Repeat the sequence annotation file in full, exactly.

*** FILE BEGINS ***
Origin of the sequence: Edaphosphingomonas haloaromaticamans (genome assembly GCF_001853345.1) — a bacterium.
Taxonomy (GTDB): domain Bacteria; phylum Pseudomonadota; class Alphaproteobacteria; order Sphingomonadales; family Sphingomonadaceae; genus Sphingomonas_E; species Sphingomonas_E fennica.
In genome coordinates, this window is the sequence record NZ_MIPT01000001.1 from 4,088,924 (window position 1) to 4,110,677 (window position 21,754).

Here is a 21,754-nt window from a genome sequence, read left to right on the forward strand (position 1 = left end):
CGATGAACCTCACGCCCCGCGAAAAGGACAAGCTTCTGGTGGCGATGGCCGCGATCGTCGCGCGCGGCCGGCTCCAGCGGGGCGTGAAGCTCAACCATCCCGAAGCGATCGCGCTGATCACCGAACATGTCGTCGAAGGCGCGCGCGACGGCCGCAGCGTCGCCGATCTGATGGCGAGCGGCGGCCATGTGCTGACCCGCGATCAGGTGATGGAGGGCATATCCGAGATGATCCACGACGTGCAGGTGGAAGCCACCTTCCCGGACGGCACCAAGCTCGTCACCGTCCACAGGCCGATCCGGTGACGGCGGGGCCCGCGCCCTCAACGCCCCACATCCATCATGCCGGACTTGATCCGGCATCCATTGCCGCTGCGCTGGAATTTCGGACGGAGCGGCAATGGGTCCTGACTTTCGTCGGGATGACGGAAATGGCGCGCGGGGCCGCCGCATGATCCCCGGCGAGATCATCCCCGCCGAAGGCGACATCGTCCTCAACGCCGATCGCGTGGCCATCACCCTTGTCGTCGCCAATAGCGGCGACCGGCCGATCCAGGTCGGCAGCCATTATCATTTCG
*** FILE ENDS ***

Origin of the sequence: Edaphosphingomonas haloaromaticamans (genome assembly GCF_001853345.1) — a bacterium.
Taxonomy (GTDB): domain Bacteria; phylum Pseudomonadota; class Alphaproteobacteria; order Sphingomonadales; family Sphingomonadaceae; genus Sphingomonas_E; species Sphingomonas_E fennica.
In genome coordinates, this window is the sequence record NZ_MIPT01000001.1 from 4,088,924 (window position 1) to 4,110,677 (window position 21,754).

Here is a 21,754-nt window from a genome sequence, read left to right on the forward strand (position 1 = left end):
CGATGAACCTCACGCCCCGCGAAAAGGACAAGCTTCTGGTGGCGATGGCCGCGATCGTCGCGCGCGGCCGGCTCCAGCGGGGCGTGAAGCTCAACCATCCCGAAGCGATCGCGCTGATCACCGAACATGTCGTCGAAGGCGCGCGCGACGGCCGCAGCGTCGCCGATCTGATGGCGAGCGGCGGCCATGTGCTGACCCGCGATCAGGTGATGGAGGGCATATCCGAGATGATCCACGACGTGCAGGTGGAAGCCACCTTCCCGGACGGCACCAAGCTCGTCACCGTCCACAGGCCGATCCGGTGACGGCGGGGCCCGCGCCCTCAACGCCCCACATCCATCATGCCGGACTTGATCCGGCATCCATTGCCGCTGCGCTGGAATTTCGGACGGAGCGGCAATGGGTCCTGACTTTCGTCGGGATGACGGAAATGGCGCGCGGGGCCGCCGCATGATCCCCGGCGAGATCATCCCCGCCGAAGGCGACATCGTCCTCAACGCCGATCGCGTGGCCATCACCCTTGTCGTCGCCAATAGCGGCGACCGGCCGATCCAGGTCGGCAGCCATTATCATTTCG